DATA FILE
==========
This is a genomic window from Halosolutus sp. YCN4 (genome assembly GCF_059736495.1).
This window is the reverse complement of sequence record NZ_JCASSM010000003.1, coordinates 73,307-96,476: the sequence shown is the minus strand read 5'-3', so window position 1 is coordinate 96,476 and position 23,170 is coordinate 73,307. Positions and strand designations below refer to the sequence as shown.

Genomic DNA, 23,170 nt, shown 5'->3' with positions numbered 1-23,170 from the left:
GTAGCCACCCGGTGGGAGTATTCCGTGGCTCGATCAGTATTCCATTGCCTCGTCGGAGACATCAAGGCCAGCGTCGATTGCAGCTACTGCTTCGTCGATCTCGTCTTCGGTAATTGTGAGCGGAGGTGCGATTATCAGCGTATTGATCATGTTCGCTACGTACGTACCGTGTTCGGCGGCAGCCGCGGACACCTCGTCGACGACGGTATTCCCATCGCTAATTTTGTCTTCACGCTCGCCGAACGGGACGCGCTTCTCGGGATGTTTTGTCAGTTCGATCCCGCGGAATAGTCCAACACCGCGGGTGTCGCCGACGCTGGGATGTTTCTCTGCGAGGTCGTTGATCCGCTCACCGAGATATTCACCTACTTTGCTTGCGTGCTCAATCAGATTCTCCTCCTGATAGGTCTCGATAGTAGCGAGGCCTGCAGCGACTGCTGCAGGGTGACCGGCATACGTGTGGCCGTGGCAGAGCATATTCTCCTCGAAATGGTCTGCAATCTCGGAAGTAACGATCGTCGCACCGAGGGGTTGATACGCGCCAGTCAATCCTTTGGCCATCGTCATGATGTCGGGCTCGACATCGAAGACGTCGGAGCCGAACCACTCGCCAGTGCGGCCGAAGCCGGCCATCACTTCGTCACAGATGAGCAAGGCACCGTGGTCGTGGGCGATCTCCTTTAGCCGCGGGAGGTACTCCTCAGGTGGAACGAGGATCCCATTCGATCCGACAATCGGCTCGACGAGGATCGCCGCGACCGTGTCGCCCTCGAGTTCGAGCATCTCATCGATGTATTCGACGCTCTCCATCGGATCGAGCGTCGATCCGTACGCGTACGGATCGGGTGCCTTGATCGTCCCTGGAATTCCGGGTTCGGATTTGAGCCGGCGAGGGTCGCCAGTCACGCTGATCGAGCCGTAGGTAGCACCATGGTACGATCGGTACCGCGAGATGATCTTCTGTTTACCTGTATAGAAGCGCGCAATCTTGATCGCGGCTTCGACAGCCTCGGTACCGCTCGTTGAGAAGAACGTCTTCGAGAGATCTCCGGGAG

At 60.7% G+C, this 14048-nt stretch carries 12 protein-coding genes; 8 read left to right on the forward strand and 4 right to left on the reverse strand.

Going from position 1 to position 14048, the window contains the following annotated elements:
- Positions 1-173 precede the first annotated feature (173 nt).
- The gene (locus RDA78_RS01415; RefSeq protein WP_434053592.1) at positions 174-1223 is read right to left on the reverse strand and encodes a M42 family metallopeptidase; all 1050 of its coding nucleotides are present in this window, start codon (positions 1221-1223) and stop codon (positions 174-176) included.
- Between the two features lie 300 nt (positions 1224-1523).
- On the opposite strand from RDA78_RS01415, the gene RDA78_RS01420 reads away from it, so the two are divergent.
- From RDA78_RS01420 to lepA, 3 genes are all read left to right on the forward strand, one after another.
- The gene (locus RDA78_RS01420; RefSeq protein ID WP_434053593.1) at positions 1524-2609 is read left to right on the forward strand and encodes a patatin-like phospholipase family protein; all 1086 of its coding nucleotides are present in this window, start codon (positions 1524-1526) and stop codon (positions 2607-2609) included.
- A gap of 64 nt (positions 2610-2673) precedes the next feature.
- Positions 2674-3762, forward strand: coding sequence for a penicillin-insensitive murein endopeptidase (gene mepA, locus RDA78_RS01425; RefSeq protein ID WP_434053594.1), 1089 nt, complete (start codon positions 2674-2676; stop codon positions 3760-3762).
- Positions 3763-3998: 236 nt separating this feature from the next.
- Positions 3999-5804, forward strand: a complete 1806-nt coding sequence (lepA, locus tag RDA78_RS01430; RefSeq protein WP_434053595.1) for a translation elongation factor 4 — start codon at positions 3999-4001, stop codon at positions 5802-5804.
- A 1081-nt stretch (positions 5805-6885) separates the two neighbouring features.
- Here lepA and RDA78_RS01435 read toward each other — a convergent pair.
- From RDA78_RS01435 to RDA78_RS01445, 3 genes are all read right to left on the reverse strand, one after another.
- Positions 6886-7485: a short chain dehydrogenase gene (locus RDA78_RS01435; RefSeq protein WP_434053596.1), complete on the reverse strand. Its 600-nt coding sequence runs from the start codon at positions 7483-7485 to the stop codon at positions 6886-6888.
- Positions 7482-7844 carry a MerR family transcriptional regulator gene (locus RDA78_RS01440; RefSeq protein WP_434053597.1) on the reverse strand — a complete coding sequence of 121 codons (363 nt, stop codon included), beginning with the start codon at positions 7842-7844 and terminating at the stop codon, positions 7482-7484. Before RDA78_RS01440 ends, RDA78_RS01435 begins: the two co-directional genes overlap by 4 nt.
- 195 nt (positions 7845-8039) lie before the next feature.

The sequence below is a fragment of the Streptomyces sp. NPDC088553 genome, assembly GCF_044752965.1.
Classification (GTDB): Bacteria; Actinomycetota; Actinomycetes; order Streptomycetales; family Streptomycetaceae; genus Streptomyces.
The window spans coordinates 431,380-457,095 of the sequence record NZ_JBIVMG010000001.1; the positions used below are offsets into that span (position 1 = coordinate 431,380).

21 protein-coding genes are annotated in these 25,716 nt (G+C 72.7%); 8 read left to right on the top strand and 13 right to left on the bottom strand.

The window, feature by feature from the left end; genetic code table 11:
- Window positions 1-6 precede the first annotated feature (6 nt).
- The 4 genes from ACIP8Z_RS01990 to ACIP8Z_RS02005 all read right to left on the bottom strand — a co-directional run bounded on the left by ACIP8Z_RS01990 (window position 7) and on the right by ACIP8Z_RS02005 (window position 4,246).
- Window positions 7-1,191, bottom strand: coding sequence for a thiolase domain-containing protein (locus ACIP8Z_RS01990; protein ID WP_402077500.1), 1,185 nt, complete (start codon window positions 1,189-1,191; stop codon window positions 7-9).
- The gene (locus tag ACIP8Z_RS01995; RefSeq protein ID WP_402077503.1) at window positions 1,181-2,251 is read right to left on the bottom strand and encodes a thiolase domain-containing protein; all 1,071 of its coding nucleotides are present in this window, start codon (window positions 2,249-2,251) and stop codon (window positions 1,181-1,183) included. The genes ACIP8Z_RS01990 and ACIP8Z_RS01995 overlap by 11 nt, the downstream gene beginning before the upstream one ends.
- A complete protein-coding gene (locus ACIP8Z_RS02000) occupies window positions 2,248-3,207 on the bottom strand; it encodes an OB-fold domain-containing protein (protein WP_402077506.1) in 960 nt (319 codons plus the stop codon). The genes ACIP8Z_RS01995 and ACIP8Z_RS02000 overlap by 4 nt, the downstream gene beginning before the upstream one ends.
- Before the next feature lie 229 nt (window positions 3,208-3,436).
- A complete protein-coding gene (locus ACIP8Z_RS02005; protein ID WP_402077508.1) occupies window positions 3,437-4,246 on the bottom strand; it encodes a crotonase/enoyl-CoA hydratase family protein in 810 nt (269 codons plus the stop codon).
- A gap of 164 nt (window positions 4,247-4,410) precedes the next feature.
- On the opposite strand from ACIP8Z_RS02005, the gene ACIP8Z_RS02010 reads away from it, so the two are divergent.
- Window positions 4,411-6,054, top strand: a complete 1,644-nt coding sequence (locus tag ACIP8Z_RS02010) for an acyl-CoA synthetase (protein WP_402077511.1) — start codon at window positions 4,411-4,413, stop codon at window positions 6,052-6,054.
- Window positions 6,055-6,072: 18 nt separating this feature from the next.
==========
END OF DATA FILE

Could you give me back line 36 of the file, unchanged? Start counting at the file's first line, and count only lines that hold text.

- On the opposite strand from ACIP8Z_RS02005, the gene ACIP8Z_RS02010 reads away from it, so the two are divergent.